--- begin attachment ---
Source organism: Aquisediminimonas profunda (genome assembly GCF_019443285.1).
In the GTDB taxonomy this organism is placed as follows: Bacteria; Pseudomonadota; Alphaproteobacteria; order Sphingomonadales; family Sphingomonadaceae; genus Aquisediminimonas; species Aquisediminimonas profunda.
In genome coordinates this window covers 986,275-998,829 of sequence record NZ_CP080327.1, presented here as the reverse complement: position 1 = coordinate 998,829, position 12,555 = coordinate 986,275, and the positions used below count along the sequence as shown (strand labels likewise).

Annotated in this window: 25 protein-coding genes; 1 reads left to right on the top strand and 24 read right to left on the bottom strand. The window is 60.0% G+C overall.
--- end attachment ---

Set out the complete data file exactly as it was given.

Source organism: Aquisediminimonas profunda (genome assembly GCF_019443285.1).
In the GTDB taxonomy this organism is placed as follows: Bacteria; Pseudomonadota; Alphaproteobacteria; order Sphingomonadales; family Sphingomonadaceae; genus Aquisediminimonas; species Aquisediminimonas profunda.
In genome coordinates this window covers 986,275-998,829 of sequence record NZ_CP080327.1, presented here as the reverse complement: position 1 = coordinate 998,829, position 12,555 = coordinate 986,275, and the positions used below count along the sequence as shown (strand labels likewise).

Annotated in this window: 25 protein-coding genes; 1 reads left to right on the top strand and 24 read right to left on the bottom strand. The window is 60.0% G+C overall.